Editor's note: Leroy Chiao served as a NASA astronaut from 1990 to 2005 and flew four missions into space, including flights aboard the space shuttles Columbia, Endeavour and Discovery.
(CNN) -- When space shuttle Endeavour blasts off Monday on its final journey, I'll be thinking about the shuttle's three remarkable decades of service.
I grew up during the Cold War and the Space Race. I was raised on "Star Trek." To me, the guys in "The Right Stuff" were Mickey Mantle and the Beatles on a rocket ship.
The Apollo 11 moon landing was the biggest moment of my childhood. It made me want to reach for the stars like those real-life heroes had done. And while I was building my dreams, NASA was constructing the vehicle that would bring me to the stars.
As NASA toiled, I was working on my own version of the shuttle -- in my parents' garage, out of toilet paper tubes and balsa wood. America was intoxicated by the space program and I was an addict for the excitement, drama and promise for the future that it would deliver with every launch.
In the '60s the anticipation for the decades ahead was as boundless as the universe itself. We were young, cocky and convinced that we could conquer the limits of space. And while space travel eventually became almost commonplace for many Americans, the fire inside me for space exploration never dimmed.
On one warm July morning in 1994, my boyhood fantasy of rocketing into the heavens in a state-of-the-art NASA spacecraft was fulfilled.
I had achieved what all my boyhood friends only dreamed of. I was an astronaut, a space cowboy -- and the space shuttle Columbia was my steed. That ship will always hold a special place in history, as the first of the shuttles to fly into space. It will have a similar place in my heart, along with those of many of my fellow astronauts.
Despite its perceived lack of sexiness, the shuttle is the most amazing, accomplished and capable flying machine ever conceived and built. She launches into low Earth orbit carrying a crew of up to seven astronauts, and a payload capacity of more than 50,000 pounds.
After completing an orbital mission of about two weeks, she brings it all home with a soft landing on a conventional runway. The only thing missing is a baggage check and "Everybody Loves Raymond" reruns.
After a three-month processing flow (a little lube job, a waxing, and maybe getting the tires rotated), this baby is ready to do it all over again. Unparalleled in performance, the shuttle is what every astronaut has ever dreamed of having -- and the most accomplished spacecraft NASA has ever produced.
Sadly, NASA also made promises that the shuttle was unable to keep. Two-week turnarounds and inexpensive launches never materialized.
NASA didn't know what it didn't know. Nobody had created and operated a reusable, winged spacecraft like this one before.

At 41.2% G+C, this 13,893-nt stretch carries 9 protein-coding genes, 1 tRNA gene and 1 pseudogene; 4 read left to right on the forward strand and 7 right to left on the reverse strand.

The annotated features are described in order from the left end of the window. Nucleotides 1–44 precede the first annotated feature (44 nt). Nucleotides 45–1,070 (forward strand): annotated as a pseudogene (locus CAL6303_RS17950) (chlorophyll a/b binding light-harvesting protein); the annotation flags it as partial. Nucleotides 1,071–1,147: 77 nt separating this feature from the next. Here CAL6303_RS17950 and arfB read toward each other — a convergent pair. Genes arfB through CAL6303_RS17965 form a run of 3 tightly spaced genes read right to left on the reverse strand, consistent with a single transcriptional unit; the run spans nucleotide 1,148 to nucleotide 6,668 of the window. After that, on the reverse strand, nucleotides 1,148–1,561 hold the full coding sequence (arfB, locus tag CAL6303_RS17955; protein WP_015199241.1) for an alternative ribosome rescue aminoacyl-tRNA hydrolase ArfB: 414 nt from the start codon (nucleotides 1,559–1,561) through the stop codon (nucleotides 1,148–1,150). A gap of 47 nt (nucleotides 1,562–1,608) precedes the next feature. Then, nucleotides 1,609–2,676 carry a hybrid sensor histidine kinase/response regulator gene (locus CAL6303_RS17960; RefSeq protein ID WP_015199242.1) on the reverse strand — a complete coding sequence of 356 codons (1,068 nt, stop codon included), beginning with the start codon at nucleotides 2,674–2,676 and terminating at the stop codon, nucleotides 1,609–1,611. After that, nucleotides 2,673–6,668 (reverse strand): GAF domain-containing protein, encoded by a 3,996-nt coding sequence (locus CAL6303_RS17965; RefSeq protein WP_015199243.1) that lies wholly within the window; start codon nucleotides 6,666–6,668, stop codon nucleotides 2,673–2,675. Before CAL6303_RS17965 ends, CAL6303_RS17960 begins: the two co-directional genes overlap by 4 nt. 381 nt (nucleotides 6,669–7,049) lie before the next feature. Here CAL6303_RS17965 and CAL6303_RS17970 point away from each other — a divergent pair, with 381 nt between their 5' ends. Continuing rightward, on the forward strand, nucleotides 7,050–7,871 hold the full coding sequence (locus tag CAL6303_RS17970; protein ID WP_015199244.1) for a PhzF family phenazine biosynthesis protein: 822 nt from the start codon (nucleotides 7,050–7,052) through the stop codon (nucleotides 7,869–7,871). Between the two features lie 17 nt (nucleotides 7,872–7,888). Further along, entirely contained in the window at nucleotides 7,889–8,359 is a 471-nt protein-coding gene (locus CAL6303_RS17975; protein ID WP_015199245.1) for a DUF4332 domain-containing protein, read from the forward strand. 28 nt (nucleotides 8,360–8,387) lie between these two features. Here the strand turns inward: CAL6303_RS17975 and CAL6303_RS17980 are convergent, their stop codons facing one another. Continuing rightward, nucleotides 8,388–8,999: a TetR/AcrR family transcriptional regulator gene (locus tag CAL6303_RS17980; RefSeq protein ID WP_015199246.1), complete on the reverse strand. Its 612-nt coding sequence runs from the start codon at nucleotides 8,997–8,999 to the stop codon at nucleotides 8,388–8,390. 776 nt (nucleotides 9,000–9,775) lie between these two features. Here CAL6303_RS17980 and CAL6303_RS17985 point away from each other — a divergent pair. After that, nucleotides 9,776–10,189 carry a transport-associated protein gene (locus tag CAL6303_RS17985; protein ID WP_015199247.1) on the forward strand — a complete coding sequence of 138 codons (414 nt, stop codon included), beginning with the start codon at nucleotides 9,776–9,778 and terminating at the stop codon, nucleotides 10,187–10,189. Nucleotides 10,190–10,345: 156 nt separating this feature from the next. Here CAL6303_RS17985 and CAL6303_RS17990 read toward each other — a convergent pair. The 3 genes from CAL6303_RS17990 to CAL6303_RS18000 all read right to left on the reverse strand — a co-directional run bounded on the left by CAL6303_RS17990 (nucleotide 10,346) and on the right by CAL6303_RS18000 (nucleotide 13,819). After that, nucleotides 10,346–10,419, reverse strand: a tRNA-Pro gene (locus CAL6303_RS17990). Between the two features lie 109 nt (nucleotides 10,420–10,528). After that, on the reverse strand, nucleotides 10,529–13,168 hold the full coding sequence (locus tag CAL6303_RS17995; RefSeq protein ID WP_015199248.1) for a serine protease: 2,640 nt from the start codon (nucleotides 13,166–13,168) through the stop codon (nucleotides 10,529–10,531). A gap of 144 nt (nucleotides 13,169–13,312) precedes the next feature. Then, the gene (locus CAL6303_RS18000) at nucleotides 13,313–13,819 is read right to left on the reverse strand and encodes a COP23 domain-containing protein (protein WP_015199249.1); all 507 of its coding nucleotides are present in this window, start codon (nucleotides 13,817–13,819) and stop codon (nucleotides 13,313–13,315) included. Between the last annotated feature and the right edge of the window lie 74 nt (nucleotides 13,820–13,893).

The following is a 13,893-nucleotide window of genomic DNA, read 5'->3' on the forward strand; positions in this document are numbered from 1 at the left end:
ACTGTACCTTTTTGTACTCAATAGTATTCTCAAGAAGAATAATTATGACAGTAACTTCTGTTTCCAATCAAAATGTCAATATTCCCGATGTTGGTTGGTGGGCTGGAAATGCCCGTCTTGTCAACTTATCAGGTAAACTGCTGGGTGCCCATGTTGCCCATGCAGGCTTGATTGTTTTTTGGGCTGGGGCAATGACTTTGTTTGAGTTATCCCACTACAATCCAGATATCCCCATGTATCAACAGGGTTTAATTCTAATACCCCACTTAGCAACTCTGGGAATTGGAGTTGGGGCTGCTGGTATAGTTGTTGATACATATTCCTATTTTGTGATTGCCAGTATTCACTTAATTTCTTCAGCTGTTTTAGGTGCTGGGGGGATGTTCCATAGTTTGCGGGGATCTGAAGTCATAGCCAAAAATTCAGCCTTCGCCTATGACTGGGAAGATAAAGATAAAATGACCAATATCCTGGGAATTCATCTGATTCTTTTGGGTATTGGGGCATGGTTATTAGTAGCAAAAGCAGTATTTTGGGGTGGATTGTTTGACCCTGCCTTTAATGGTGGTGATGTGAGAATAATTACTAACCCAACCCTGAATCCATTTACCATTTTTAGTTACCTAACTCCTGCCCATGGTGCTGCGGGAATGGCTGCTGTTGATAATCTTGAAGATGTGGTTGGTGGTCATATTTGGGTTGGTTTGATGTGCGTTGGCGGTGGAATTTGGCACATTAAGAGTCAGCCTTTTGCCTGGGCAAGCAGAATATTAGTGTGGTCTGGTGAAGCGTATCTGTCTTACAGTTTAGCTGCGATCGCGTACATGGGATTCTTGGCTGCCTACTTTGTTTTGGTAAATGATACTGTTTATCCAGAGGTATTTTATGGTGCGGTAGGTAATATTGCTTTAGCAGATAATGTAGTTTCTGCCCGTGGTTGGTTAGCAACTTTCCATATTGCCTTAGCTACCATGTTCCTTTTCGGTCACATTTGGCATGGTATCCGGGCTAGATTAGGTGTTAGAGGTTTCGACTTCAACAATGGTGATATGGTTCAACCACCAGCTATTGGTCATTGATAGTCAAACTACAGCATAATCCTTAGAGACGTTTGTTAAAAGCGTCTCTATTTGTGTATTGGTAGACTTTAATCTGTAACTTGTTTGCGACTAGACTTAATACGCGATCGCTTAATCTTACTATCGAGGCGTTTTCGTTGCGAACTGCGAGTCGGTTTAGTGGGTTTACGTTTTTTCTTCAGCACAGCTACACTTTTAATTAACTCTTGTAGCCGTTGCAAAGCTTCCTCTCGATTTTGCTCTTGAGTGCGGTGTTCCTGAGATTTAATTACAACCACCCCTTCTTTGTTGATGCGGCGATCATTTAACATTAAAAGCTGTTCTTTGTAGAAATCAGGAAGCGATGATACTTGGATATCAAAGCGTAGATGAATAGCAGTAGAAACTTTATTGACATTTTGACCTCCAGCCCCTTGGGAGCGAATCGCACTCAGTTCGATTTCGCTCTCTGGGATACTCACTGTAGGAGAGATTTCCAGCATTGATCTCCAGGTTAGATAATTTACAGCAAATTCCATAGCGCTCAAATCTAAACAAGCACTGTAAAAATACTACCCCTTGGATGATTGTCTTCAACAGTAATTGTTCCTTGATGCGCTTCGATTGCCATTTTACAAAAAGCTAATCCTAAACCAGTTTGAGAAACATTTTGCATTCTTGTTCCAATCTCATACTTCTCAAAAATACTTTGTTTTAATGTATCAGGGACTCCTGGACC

The losses of Challenger, Columbia and their crews showed us unforeseen and sadly cataclysmic vulnerabilities. We mourned our losses and learned from these tragedies. The knowledge we gained from these painful experiences, along with all the shuttle's glorious abilities, will contribute to the design and operation of future spacecraft.
I have many vivid and poignant memories of flying aboard the shuttle. Floating in my sleep bunk just hours after my first launch, I couldn't sleep until I rotated 90 degrees to "lay on my side."
I watched shooting stars from the cabin window. I watched over my family from space when I identified Houston below me. There were our "aerobatic Olympics" in the Spacelab module. Simply watching the enormity of the Earth below me was incredible.
The shuttle also brought lifelong friendships among the many people whose lives she touched, all over the world. Astronauts and specialists from international space programs formed unlikely alliances in space that were never possible on Earth.
I myself formed deep friendships with several of my American comrades, as well as those from Japan, Europe, Canada and Russia. The shuttle was the vehicle for all of that, literally and figuratively.
Imitation is the sincerest form of flattery. But hard as they tried, nobody else ever got it right.
The development of the Soviet Buran shuttle, which flew only once and without a crew, nearly brought the Soviet program to its knees. The French Hermes and Japanese Hope spaceplane designs never lifted off of their respective drawing boards. Our soon-to-be-scuttled shuttle stands as a symbol of American ingenuity, know-how, persistence and greatness. No other vehicle past, present or currently contemplated for the future even comes close to her capability and elegant beauty.
On April 12 of this year, the space shuttle celebrated her 30th birthday. The last shuttle mission, flown by Atlantis, is scheduled for July.
Space shuttle, you left us far too soon. You'll never be grounded in the hearts of all of us who loved you.
The opinions expressed in this commentary are solely those of Leroy Chiao.